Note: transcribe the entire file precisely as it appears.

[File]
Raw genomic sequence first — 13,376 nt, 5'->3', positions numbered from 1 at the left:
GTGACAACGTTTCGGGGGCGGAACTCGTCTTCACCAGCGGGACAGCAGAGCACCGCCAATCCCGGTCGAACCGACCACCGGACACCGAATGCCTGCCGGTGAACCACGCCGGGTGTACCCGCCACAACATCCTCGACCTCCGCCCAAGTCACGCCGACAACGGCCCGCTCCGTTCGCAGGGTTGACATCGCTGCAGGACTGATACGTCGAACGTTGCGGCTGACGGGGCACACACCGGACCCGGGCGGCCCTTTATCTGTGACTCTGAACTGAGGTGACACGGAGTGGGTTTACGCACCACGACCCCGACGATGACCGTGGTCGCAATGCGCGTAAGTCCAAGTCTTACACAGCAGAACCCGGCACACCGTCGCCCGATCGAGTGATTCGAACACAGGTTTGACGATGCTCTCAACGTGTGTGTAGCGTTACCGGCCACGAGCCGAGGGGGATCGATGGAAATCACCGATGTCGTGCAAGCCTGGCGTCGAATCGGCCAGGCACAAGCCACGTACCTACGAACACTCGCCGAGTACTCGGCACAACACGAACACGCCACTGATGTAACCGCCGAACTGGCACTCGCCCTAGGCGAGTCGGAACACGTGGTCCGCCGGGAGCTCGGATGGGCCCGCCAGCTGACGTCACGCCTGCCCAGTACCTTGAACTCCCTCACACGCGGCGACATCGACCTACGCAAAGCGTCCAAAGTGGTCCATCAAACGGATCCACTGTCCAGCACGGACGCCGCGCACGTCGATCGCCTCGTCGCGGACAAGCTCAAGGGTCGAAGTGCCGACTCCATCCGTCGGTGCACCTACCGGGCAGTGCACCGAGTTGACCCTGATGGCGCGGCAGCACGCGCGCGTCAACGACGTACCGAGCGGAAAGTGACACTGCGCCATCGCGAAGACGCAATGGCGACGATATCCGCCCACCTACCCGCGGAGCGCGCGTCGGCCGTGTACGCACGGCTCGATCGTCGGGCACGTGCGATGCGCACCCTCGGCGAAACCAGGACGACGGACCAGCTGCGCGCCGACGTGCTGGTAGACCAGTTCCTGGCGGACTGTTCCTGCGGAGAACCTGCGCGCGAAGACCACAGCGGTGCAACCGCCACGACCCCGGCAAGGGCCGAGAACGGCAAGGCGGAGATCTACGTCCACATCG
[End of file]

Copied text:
Raw genomic sequence first — 13,376 nt, 5'->3', positions numbered from 1 at the left:
GTGACAACGTTTCGGGGGCGGAACTCGTCTTCACCAGCGGGACAGCAGAGCACCGCCAATCCCGGTCGAACCGACCACCGGACACCGAATGCCTGCCGGTGAACCACGCCGGGTGTACCCGCCACAACATCCTCGACCTCCGCCCAAGTCACGCCGACAACGGCCCGCTCCGTTCGCAGGGTTGACATCGCTGCAGGACTGATACGTCGAACGTTGCGGCTGACGGGGCACACACCGGACCCGGGCGGCCCTTTATCTGTGACTCTGAACTGAGGTGACACGGAGTGGGTTTACGCACCACGACCCCGACGATGACCGTGGTCGCAATGCGCGTAAGTCCAAGTCTTACACAGCAGAACCCGGCACACCGTCGCCCGATCGAGTGATTCGAACACAGGTTTGACGATGCTCTCAACGTGTGTGTAGCGTTACCGGCCACGAGCCGAGGGGGATCGATGGAAATCACCGATGTCGTGCAAGCCTGGCGTCGAATCGGCCAGGCACAAGCCACGTACCTACGAACACTCGCCGAGTACTCGGCACAACACGAACACGCCACTGATGTAACCGCCGAACTGGCACTCGCCCTAGGCGAGTCGGAACACGTGGTCCGCCGGGAGCTCGGATGGGCCCGCCAGCTGACGTCACGCCTGCCCAGTACCTTGAACTCCCTCACACGCGGCGACATCGACCTACGCAAAGCGTCCAAAGTGGTCCATCAAACGGATCCACTGTCCAGCACGGACGCCGCGCACGTCGATCGCCTCGTCGCGGACAAGCTCAAGGGTCGAAGTGCCGACTCCATCCGTCGGTGCACCTACCGGGCAGTGCACCGAGTTGACCCTGATGGCGCGGCAGCACGCGCGCGTCAACGACGTACCGAGCGGAAAGTGACACTGCGCCATCGCGAAGACGCAATGGCGACGATATCCGCCCACCTACCCGCGGAGCGCGCGTCGGCCGTGTACGCACGGCTCGATCGTCGGGCACGTGCGATGCGCACCCTCGGCGAAACCAGGACGACGGACCAGCTGCGCGCCGACGTGCTGGTAGACCAGTTCCTGGCGGACTGTTCCTGCGGAGAACCTGCGCGCGAAGACCACAGCGGTGCAACCGCCACGACCCCGGCAAGGGCCGAGAACGGCAAGGCGGAGATCTACGTCCACATCG